The ELIZA effect, in computer science, is the tendency to unconsciously assume computer behaviors are analogous to human behaviors, despite conscious knowledge to the contrary. It is the result of a subtle cognitive dissonance between the user's awareness of programming limitations and their behavior towards the output of the program. The discovery of the ELIZA effect was an important development in artificial intelligence, demonstrating the principle of using social engineering rather than explicit programming to pass a Turing test.
The effect is named for the 1966 chatterbot ELIZA, developed by MIT computer scientist Joseph Weizenbaum. When executing Weizenbaum's DOCTOR script, ELIZA parodied a Rogerian psychotherapist, largely by rephrasing the "patient"'s replies as questions :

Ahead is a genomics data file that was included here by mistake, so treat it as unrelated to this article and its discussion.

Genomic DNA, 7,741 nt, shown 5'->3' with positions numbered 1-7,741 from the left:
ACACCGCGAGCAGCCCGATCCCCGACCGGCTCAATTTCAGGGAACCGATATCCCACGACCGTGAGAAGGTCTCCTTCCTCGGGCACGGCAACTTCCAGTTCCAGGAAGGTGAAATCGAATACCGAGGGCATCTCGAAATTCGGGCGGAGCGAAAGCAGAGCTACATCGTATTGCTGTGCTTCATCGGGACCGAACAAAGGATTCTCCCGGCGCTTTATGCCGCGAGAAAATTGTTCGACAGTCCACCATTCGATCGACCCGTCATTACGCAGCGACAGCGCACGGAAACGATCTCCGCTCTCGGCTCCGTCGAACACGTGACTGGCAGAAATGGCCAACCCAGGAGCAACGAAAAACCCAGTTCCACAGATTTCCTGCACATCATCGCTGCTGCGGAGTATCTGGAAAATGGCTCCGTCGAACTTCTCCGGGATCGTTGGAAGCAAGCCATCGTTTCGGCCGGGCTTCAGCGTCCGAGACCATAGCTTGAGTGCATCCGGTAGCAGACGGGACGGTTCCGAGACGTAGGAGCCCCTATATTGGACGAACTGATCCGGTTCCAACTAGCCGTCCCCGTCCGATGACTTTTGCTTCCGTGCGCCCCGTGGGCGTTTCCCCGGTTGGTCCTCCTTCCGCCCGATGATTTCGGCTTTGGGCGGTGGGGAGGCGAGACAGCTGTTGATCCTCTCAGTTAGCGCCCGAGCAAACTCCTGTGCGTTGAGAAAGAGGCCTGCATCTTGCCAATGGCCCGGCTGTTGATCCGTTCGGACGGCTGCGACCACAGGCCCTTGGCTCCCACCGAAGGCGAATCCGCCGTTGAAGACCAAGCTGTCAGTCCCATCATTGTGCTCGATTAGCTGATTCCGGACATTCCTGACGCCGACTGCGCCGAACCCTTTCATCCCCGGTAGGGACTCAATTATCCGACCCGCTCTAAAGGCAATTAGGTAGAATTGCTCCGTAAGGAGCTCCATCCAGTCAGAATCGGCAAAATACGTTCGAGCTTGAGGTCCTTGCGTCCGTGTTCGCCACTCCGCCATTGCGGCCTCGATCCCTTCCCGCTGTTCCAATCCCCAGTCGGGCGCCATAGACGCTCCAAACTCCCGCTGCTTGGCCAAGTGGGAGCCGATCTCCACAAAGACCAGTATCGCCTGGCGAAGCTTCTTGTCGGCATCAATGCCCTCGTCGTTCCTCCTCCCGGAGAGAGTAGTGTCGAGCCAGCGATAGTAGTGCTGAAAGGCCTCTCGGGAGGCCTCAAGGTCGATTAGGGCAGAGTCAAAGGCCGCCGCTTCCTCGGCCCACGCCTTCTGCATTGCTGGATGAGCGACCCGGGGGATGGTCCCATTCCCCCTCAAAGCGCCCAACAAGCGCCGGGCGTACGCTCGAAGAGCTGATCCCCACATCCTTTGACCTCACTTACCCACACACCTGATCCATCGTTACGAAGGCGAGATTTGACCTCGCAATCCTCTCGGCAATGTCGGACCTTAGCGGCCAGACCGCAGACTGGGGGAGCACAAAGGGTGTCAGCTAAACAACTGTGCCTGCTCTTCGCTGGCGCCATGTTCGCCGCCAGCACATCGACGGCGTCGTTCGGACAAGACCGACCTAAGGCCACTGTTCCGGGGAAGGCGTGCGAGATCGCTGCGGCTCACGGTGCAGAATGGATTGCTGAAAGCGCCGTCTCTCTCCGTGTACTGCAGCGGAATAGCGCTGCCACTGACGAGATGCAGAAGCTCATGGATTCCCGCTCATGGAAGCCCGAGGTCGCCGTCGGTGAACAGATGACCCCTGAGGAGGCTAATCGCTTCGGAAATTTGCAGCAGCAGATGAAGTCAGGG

Though designed strictly as a mechanism to support "natural language conversation" with a computer, ELIZA's DOCTOR script was found to be surprisingly successful in eliciting emotional responses from users who, in the course of interacting with the program, began to ascribe understanding and motivation to the program's output. As Weizenbaum later wrote, "I had not realized ... that extremely short exposures to a relatively simple computer program could induce powerful delusional thinking in quite normal people.". Indeed, ELIZA's code had not been designed to evoke this reaction in the first place. Upon observation, researchers discovered users unconsciously assuming ELIZA's questions implied interest and emotional involvement in the topics discussed, even when they consciously knew that ELIZA did not simulate emotion.